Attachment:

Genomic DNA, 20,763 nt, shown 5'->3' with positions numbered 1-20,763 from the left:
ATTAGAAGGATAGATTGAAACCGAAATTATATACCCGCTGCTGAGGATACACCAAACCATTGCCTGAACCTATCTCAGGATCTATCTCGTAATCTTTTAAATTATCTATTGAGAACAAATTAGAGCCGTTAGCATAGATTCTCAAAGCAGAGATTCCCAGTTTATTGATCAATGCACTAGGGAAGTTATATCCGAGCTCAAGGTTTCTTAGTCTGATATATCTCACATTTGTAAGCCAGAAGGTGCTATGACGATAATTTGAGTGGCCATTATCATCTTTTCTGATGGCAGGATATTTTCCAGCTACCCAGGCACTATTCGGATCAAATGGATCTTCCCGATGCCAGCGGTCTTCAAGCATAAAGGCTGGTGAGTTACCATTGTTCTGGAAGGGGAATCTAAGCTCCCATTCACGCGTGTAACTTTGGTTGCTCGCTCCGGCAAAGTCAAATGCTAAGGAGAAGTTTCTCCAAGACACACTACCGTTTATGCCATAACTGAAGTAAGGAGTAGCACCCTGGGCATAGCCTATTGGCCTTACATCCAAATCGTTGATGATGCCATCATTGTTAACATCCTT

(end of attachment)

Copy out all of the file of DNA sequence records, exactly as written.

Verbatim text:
Genomic DNA, 20,763 nt, shown 5'->3' with positions numbered 1-20,763 from the left:
ATTAGAAGGATAGATTGAAACCGAAATTATATACCCGCTGCTGAGGATACACCAAACCATTGCCTGAACCTATCTCAGGATCTATCTCGTAATCTTTTAAATTATCTATTGAGAACAAATTAGAGCCGTTAGCATAGATTCTCAAAGCAGAGATTCCCAGTTTATTGATCAATGCACTAGGGAAGTTATATCCGAGCTCAAGGTTTCTTAGTCTGATATATCTCACATTTGTAAGCCAGAAGGTGCTATGACGATAATTTGAGTGGCCATTATCATCTTTTCTGATGGCAGGATATTTTCCAGCTACCCAGGCACTATTCGGATCAAATGGATCTTCCCGATGCCAGCGGTCTTCAAGCATAAAGGCTGGTGAGTTACCATTGTTCTGGAAGGGGAATCTAAGCTCCCATTCACGCGTGTAACTTTGGTTGCTCGCTCCGGCAAAGTCAAATGCTAAGGAGAAGTTTCTCCAAGACACACTACCGTTTATGCCATAACTGAAGTAAGGAGTAGCACCCTGGGCATAGCCTATTGGCCTTACATCCAAATCGTTGATGATGCCATCATTGTTAACATCCTT